- It is a legal requirement that your vehicle headlights should be on at all times when driving, both day and night.
- Third party insurance is mandatory in Iceland for all drivers. As mentioned earlier, we recommend fuller coverage to protect yourself.
- You can drive in Iceland unsupervised from age 17 with a license. However, to hire a car in Iceland most car rental companies will require you to be at least 20, and to have held your license for a full year. To hire a 4-wheel drive vehicle you will usually need to be at least 23. Also be aware that many rental car companies charge extra for renters under the age of 25.
- Note that free camping in Iceland is generally illegal, on both private and public lands, with a few exceptions. Free camping, which was previously allowed in more areas, has a negative environmental impact on the land in Iceland. See free camping guidelines here by the Environment Agency of Iceland.
What Emergency Supplies Should I have for Winter Driving in Iceland?
It is good to be prepared in the event that your car breaks down or you are in a car accident while driving in Iceland. The chances of an accident are much higher in the winter months and are most likely to occur in the countryside. What you want to carry with you will depend on what you feel is prudent, but we’d generally recommend that everyone carry a spare tire and tools to change it, a first aid kit, a paper map, extra phone battery, a flashlight or headlamp, a first aid kid, and an extra change of warm clothing.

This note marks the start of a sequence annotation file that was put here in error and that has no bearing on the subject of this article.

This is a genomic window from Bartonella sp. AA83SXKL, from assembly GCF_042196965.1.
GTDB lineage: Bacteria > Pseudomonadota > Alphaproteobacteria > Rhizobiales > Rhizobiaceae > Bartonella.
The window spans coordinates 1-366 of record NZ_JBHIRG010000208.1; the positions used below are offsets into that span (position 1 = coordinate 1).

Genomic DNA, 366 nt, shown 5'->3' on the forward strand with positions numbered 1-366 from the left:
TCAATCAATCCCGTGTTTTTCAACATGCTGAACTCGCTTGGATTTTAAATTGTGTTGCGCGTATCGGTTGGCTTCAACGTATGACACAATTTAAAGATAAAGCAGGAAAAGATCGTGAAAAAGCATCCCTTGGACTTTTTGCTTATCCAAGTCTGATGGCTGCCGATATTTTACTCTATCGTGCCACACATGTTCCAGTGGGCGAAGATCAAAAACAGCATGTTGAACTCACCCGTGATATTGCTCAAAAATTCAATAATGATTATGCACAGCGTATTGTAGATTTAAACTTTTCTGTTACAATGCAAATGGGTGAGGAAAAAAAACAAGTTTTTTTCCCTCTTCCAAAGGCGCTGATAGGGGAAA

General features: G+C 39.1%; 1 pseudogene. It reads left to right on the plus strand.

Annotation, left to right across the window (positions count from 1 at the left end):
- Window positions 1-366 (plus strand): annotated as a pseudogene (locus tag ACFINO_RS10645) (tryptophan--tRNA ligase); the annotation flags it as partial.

If you are driving about in a caravan or RV (or plan to camp anywhere), you’ll want to make sure you have cold weather sleeping gear, lots of warm clothing, and emergency blankets. Other good things to carry are extra antifreeze, a supply of drinking water, an emergency medical kit, and a snow shovel in case you get snowed in overnight or get stuck in a drift.
Some of these things may come with your rental vehicle, but others are things you may wish to bring with you or buy once you arrive in Iceland. These items can be purchased in Reykjavík at automotive stores (many gas stations also carry many of these supplies) and you can also find outdoor gear and camping supplies at stores like Everest.